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Nancy Papathanasopoulou
It's not the mess but you think it is

Summertime in Kuwait and temperatures are soaring up to the sky along with the hot wind that at times wreaks havoc all over the country. The sand forms twisters and every creature — including us humans — hides in shelters and lairs waiting for the wind to subside and the evening to bring relief from the unforgiving day. Yet there is an element that ensures more comfortable homes for its inhabitants. An element not too hospitable to humans, as it always stays wet and sticky, trapping careless cars and the occasional sandal: mud.

Full of nutrients accumulating through the ages via the Shatt Al-Arab, Kuwaiti muddy areas are like no other. For starters, they form the huge island of Boubiyan, home to hundreds of thousands of insects, birds and marine animals, big and small. Teeming with life, this huge wetland is blessed with millions of inhabitants and fertility continues its processes almost undisturbed by the summer heat. Shallow waters get warm, but the soil never burns. It is infiltrated by water, so it keeps its temperatures lower and friendlier. Here the elements seem to marry, creating a cornucopia of life.

Peeking out of his hole or jumping in territorial displays, the mudskipper builds walls and feeds on little organisms in Sulaibikhat. Hundreds of species of birds enjoy the muddy waters of Jahra Pools reserve, some making their nests there with the certain promise of shelter and food for them and their young. If it hadn’t been for the hunters, these birds would thrive here like at few other places in the region. Impressive flocks of flamingos filter-feed in the sabkha of Doha and Usheirij, and many thousands of waders adorn the muddy tidal flats of Failaka, especially during migration season. Insects buzz happily providing a multitude of services for a healthy environment, little crabs build colonies of sophisticated little homes in the soft grounds and little reptiles, crustaceans, molluscs and worms slither secretly in the beneficial cover of the mixed element, oxygenating the soft soil and providing extra nutrients for other animals with their presence.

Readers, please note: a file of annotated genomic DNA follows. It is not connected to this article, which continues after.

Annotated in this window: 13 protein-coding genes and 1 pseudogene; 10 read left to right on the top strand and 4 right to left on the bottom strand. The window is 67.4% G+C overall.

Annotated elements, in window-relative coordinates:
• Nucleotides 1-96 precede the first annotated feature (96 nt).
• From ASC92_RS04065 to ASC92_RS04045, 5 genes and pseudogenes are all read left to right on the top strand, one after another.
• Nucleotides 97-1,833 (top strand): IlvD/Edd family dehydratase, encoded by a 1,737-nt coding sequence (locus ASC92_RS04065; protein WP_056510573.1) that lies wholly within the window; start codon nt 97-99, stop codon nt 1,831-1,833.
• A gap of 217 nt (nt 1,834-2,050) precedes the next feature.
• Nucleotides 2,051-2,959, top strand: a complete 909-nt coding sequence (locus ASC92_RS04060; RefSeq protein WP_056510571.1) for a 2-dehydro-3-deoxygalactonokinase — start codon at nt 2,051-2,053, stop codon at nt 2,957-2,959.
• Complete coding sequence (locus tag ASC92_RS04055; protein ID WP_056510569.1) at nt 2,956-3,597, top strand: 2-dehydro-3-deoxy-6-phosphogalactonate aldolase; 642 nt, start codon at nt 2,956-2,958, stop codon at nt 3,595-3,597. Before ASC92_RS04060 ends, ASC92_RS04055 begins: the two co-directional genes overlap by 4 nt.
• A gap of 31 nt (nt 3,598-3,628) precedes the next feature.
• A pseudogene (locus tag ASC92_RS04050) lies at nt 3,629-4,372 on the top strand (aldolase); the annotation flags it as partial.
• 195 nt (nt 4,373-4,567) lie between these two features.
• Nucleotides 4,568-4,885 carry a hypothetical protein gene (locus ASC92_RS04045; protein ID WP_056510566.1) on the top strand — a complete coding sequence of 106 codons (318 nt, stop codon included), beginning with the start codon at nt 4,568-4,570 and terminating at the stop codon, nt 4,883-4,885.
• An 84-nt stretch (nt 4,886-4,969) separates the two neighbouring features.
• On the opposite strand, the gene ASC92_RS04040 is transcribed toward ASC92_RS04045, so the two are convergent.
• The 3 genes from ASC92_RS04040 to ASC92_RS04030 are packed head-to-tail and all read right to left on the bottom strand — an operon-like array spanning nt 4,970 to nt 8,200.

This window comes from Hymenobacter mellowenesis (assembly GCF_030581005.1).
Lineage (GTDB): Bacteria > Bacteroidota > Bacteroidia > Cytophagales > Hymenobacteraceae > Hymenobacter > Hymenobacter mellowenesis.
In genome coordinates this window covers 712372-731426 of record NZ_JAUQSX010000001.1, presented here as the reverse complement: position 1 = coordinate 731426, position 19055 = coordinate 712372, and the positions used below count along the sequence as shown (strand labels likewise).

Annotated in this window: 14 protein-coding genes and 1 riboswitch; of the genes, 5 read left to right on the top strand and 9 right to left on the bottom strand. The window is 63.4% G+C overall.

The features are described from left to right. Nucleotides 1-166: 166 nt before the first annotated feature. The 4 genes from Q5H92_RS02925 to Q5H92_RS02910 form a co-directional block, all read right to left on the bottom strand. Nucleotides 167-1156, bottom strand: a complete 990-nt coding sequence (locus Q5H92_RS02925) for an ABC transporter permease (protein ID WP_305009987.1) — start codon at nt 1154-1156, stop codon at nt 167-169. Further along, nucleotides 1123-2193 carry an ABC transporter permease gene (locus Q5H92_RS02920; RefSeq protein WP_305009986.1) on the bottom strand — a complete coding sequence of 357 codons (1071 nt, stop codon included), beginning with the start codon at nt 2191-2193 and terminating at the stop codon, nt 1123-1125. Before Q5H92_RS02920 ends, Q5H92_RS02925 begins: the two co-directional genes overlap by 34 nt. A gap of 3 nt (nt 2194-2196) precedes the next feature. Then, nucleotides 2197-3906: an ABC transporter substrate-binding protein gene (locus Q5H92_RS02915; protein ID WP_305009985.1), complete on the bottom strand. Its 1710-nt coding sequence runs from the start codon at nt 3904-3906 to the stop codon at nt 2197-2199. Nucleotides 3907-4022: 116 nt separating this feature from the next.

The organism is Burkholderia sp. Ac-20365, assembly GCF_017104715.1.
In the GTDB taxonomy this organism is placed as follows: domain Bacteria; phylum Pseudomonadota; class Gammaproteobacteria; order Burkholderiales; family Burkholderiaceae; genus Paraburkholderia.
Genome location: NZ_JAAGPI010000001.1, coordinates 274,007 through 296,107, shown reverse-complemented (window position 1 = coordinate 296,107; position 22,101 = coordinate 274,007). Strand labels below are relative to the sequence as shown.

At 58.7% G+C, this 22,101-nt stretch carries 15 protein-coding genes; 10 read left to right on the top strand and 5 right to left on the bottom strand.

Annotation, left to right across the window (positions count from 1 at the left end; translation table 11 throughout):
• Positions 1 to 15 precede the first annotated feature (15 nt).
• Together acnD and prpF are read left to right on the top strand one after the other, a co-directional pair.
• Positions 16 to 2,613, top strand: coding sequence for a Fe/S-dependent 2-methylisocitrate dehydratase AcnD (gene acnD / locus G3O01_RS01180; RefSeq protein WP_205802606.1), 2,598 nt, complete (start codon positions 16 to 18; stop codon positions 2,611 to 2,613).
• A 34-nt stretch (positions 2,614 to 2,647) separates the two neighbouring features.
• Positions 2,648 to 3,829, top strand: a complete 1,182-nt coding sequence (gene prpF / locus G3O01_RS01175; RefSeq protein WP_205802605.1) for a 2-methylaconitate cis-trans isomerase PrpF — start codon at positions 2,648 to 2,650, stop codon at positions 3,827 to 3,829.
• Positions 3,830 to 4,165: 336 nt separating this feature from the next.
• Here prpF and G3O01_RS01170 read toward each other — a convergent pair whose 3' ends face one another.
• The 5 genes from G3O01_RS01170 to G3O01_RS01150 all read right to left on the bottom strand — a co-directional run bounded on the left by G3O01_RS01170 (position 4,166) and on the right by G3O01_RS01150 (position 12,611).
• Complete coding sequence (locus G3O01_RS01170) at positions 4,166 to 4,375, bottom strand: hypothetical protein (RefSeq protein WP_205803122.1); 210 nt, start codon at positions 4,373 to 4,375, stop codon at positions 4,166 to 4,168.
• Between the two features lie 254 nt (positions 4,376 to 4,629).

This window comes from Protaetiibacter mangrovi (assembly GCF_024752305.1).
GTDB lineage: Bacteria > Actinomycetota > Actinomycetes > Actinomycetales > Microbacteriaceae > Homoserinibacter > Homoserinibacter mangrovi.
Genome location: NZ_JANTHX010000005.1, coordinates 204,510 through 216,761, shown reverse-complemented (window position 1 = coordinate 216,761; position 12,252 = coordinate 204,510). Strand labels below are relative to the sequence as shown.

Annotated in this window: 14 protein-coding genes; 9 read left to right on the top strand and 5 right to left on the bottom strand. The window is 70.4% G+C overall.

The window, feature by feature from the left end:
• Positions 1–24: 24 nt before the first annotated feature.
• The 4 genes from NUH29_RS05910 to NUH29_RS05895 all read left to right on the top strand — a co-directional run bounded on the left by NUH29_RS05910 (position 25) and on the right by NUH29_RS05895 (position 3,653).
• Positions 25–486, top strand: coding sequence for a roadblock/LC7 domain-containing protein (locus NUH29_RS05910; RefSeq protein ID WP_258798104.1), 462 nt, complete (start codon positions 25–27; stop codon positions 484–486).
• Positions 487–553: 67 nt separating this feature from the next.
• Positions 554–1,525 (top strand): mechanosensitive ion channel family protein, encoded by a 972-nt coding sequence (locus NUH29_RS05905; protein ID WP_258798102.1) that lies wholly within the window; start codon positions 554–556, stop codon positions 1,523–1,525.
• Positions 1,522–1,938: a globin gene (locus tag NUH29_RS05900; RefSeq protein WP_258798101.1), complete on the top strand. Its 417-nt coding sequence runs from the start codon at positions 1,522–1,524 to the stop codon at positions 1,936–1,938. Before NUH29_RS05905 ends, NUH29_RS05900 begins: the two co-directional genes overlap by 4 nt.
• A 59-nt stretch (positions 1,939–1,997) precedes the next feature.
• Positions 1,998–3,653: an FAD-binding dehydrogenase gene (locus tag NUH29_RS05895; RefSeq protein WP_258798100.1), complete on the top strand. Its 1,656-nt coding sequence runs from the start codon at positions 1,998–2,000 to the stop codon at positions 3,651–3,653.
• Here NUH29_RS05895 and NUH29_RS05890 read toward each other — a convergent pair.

And yet most people seem to think that these ecosystems of mud are unpleasant and unhealthy. Lack of awareness fails to bring across the message of life and prosperity the blessed mud of the whole Shatt-al-Arab area brings in its soft texture. Each place, of larger or lesser extent, is bed of sheer and continuous living energy, a little fluid, like the environment in which every creature is conceived and carried until the day of birth. Cycles of life of thousands of creatures begin and often end in there. And as it moves and vibrates the mud is a blessing, as, in its unstable texture, the stability of the continuation of life is ensured.

Eliminating its fertile habitats is sure to eliminate the diversity of life and the great health of natural ecosystems, as hundreds of species lose their homes and the food chain is severely disrupted. Those in the know keep them clean and protected. The heat soars, and all forms of life struggle in the region. We humans seek shelter and chill, wherever we can find it. And as we enjoy its comfort and peace, let us also seek the assurance of sustainable survival of that which seems less becoming, but is in fact more sacred to protect and respect than anything else in nature that meets the eye: The mudflats of Kuwait.

By Nancy Papathanasopoulou
Special to the Arab Times

By: Nancy Papathanasopoulou

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